Thin wafers of bread, ordinary wine and tap water, words read from a page – and yet there God is doing his greatest work, Christ Crucified comes to bless you to fulfill the oath he swore to A, I and J.
            He comes not in the enthusiasm of men or the strength of their eloquence…but right where God promises to be…in His Word just as He spoke to Isaac.

            This Advent, where do you look for God’s blessings? Sure, God’s promises to Isaac sound all well and good, we say. But you can’t eat a promise. That won’t pay the mortgage or find me a job. Besides, God appeared to Isaac and Abraham had dreams and visions and Jacob had angels visit him. I haven’t seen any of that lately. If only God appeared to me in a dream or a vision or in person right now…then I’d believe his promises.
            It is as St. Augustine once said, “Our hearts are restless, O Lord, until we find our rest in thee.” You and I, we’re not so different from Isaac after all. We look for God’s blessings in all the wrong places. We begin not with the richness of the Word of God or his promises…but in the poverty of our heart. And out of our sinful heart comes all vanities of earthly pleasures enough to make the Philistines blush. We fear, love and trust in anything but God’s promises. And yet, we’re restless. We want more. We crave our gods like a drug. Until we overdose and die.

            And there in our death. Christ comes to save us by his death.
            The sin of Abraham, Isaac and Jacob. Your sin. Your neighbor’s sin. The sin of the world. All the drought. Famine. Illness. Grief. Shame. Broken lives and brokenness of creation. Jesus takes it all into himself in his death on the cross, fulfilling his oath to Abraham, Isaac, Jacob and to you. There in human flesh, crucified on the cross, God is working his greatest blessing where God seems not to be; yet where has promised to be. He takes the poverty of your sinful heart – crucifies it with Him and gives you a new heart.
Just as God promised Isaac before so too he works for you now: precisely where He has promised to be, among sinners, for sinners. For you.

            You are mistaken who think that God no longer appears among his people. God appears before you stronger, clearer and in more numerous ways than he did for Isaac. Does he not appear before you in the humility of His Word? Does he not visit you in the waters of Holy Baptism making you His child? Has he not sent you messengers, known as pastors, who declare God’s promises to you? And does he not sojourn among you with his own flesh and blood to feed your flesh and blood in the Supper? There’s one promise of God you can eat.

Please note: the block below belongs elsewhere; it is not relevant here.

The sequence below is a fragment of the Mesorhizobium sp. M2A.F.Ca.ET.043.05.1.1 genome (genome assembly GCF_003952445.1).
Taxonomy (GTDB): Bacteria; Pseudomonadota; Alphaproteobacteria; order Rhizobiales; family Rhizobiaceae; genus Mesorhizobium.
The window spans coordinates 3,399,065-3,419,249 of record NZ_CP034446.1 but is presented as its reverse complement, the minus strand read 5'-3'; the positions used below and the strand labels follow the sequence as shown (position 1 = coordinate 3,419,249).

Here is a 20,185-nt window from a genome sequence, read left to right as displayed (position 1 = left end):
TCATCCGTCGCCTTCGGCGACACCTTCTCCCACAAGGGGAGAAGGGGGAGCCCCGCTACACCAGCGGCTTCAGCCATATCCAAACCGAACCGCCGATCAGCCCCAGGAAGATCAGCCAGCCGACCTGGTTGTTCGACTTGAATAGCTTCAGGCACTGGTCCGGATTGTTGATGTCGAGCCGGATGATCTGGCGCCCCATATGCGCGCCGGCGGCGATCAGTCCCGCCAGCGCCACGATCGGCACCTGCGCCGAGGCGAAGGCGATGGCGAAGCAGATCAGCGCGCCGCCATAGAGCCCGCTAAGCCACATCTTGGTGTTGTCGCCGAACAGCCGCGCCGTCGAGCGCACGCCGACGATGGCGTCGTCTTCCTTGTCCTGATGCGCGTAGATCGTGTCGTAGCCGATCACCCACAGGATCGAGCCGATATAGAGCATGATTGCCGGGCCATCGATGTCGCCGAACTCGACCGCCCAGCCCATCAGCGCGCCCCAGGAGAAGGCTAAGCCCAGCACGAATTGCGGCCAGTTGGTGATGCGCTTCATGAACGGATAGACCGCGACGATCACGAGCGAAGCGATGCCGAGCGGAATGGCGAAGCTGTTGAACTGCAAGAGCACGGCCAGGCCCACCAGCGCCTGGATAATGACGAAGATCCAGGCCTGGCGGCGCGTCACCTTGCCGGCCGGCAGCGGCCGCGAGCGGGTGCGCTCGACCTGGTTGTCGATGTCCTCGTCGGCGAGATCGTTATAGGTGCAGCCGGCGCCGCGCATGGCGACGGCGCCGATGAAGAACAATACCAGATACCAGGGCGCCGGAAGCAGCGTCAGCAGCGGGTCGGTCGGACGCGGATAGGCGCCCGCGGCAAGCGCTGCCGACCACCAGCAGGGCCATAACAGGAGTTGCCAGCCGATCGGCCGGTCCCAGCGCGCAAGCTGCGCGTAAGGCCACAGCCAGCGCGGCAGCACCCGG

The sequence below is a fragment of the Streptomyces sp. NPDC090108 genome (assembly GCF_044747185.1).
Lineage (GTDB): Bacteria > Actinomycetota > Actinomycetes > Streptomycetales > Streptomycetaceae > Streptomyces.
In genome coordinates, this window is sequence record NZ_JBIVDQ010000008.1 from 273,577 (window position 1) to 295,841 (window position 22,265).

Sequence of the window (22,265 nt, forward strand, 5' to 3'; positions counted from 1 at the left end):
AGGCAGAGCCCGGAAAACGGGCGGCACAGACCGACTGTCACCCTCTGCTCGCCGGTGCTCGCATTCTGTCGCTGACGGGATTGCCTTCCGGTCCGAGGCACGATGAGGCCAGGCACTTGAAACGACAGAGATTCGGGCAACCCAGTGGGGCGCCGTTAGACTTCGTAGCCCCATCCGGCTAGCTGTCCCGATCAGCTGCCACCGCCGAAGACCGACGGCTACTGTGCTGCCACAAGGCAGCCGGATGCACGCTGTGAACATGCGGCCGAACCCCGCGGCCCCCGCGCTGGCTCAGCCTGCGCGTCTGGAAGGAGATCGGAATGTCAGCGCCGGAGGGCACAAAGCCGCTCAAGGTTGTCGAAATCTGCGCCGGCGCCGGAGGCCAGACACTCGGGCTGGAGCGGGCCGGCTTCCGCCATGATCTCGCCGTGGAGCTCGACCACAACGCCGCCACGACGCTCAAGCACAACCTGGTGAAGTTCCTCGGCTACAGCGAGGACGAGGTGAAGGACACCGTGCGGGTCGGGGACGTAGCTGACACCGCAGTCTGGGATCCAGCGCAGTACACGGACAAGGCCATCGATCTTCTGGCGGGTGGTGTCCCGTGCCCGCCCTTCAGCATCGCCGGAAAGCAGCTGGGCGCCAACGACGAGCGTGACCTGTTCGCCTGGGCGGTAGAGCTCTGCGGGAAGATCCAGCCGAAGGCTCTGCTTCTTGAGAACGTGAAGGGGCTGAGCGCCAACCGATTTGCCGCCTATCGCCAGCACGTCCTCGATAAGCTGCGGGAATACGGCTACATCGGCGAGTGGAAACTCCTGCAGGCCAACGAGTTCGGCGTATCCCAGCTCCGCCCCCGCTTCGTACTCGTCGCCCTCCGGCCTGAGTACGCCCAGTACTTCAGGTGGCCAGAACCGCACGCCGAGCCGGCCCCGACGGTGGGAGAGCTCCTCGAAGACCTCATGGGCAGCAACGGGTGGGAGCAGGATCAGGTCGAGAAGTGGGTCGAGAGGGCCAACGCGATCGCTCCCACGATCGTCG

He has and he will continue to do it. He did it for Abraham and Isaac; and He does it for you. God is here again working his great blessings where God seems to not to be…but it is precisely where He has promised to be.

            Indeed, you have it better than Isaac. Whereas Isaac was spared the sacrifice, Christ would not spare himself for your sake. Whereas Isaac hoped for the Promised Land, Christ comes again to usher in a new heavens and a new earth, the home of righteousness. Your home in Christ.
            Whereas Isaac, along with the OT saints, awaited Christ’s birth – his first Advent, We await his second advent in confidence because of his first Advent in human flesh.
            That is why we approach Christmas with unrestrained, jubilant, rejoicing. God’s promise to Isaac is here. The Seed of Abraham long expected has come. The blessing, the promise, the daily bread – all that you seek, all that you need, all that causes you to be restless is found in Christ. Your rest is found in Him who found you.
            The one who came in the flesh. The one who comes to you now. The one who will come again in glory. Says to you, “Sojourn here. I will be with you. I will bless you. I will establish the oath that I swore to your father Abraham.”

In the Name of the Father and of + the Son and of the Holy Spirit. Amen.